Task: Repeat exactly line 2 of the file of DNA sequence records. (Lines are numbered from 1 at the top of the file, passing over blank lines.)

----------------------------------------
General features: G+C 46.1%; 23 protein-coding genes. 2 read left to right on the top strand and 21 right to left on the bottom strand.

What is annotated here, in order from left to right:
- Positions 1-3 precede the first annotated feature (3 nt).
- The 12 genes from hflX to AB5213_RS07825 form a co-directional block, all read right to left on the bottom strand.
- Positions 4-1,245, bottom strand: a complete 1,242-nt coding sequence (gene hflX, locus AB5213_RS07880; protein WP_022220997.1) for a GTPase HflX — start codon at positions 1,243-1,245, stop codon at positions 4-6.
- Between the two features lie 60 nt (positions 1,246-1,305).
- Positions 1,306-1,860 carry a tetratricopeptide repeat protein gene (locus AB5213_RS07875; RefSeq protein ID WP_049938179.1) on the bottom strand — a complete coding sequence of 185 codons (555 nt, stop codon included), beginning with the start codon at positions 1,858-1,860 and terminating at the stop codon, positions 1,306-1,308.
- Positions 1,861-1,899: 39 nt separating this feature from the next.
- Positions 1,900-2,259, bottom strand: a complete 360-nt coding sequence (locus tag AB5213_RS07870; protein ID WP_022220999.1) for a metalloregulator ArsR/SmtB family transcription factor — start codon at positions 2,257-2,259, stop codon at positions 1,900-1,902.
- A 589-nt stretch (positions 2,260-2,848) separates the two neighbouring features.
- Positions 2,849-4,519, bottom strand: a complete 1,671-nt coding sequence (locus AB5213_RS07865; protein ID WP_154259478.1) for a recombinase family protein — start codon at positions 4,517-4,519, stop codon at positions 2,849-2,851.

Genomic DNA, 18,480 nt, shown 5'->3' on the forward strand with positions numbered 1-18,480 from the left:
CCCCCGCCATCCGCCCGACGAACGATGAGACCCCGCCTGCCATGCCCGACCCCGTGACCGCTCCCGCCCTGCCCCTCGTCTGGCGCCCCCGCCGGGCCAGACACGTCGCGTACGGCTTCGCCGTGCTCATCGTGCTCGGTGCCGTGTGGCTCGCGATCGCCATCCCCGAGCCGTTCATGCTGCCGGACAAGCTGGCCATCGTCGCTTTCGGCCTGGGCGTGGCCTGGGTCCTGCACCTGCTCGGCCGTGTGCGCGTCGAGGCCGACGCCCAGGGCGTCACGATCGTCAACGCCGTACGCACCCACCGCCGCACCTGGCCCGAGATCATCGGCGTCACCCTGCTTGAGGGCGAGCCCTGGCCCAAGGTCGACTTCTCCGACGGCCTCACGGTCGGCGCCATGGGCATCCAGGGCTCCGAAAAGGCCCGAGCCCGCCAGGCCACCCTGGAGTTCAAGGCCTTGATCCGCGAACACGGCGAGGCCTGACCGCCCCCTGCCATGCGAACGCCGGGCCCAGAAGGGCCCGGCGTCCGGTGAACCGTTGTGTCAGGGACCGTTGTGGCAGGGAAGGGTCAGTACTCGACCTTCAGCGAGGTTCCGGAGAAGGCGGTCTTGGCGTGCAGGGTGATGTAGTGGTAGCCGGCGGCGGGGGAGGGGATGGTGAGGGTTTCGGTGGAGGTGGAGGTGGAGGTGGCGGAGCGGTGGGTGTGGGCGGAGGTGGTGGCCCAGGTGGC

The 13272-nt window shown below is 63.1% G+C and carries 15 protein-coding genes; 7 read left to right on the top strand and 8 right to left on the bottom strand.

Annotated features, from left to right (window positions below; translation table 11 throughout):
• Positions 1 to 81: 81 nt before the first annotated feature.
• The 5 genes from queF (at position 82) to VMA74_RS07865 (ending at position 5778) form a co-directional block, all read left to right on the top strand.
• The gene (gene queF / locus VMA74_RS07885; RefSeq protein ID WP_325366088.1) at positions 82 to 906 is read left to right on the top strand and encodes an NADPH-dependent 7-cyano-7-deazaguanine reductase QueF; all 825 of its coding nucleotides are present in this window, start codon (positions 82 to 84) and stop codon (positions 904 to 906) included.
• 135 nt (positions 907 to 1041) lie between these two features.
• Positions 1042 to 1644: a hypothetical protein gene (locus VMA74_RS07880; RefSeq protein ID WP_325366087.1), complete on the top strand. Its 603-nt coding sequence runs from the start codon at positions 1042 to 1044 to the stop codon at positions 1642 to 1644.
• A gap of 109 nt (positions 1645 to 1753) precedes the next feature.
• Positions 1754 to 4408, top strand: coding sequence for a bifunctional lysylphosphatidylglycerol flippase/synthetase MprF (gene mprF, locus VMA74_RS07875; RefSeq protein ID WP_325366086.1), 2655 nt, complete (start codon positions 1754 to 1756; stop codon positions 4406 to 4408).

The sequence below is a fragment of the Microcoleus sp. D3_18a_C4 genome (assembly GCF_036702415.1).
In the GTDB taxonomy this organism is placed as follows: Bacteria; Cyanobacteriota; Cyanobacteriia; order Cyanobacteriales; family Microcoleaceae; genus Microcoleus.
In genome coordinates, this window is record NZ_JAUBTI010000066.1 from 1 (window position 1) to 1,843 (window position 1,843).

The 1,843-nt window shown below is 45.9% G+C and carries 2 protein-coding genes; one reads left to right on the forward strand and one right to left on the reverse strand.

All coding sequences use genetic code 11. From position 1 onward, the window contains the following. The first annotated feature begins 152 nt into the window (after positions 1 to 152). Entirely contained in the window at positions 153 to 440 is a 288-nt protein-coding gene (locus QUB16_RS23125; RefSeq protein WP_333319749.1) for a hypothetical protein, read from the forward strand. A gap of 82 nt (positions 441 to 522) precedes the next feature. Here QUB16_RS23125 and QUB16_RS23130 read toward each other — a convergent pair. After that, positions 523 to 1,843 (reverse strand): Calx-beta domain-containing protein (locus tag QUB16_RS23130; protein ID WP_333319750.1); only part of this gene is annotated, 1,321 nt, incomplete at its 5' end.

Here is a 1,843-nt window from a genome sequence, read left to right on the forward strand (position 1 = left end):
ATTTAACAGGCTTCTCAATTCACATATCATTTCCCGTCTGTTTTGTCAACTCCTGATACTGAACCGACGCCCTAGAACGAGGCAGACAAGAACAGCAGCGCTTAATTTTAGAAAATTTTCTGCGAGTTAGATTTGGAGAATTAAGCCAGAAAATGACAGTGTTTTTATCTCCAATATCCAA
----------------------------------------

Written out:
What is annotated here, in order from left to right: